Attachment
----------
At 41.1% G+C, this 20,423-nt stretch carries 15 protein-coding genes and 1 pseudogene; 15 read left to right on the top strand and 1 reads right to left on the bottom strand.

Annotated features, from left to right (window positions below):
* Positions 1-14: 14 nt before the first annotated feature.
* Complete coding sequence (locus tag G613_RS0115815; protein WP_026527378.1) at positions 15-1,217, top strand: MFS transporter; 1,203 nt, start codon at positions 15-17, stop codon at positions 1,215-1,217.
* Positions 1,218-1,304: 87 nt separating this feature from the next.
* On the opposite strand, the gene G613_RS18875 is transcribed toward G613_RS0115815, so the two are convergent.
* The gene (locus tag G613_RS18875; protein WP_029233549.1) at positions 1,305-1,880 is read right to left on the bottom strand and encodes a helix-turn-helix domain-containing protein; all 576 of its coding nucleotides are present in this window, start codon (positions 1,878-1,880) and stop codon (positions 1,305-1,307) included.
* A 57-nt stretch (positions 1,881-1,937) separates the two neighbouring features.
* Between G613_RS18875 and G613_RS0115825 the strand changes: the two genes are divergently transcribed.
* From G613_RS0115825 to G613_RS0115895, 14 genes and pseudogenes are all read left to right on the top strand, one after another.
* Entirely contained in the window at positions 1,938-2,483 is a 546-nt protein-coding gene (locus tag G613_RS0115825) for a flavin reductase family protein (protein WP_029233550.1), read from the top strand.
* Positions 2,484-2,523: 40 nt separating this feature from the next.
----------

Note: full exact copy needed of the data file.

At 41.1% G+C, this 20,423-nt stretch carries 15 protein-coding genes and 1 pseudogene; 15 read left to right on the top strand and 1 reads right to left on the bottom strand.

Annotated features, from left to right (window positions below):
* Positions 1-14: 14 nt before the first annotated feature.
* Complete coding sequence (locus tag G613_RS0115815; protein WP_026527378.1) at positions 15-1,217, top strand: MFS transporter; 1,203 nt, start codon at positions 15-17, stop codon at positions 1,215-1,217.
* Positions 1,218-1,304: 87 nt separating this feature from the next.
* On the opposite strand, the gene G613_RS18875 is transcribed toward G613_RS0115815, so the two are convergent.
* The gene (locus tag G613_RS18875; protein WP_029233549.1) at positions 1,305-1,880 is read right to left on the bottom strand and encodes a helix-turn-helix domain-containing protein; all 576 of its coding nucleotides are present in this window, start codon (positions 1,878-1,880) and stop codon (positions 1,305-1,307) included.
* A 57-nt stretch (positions 1,881-1,937) separates the two neighbouring features.
* Between G613_RS18875 and G613_RS0115825 the strand changes: the two genes are divergently transcribed.
* From G613_RS0115825 to G613_RS0115895, 14 genes and pseudogenes are all read left to right on the top strand, one after another.
* Entirely contained in the window at positions 1,938-2,483 is a 546-nt protein-coding gene (locus tag G613_RS0115825) for a flavin reductase family protein (protein WP_029233550.1), read from the top strand.
* Positions 2,484-2,523: 40 nt separating this feature from the next.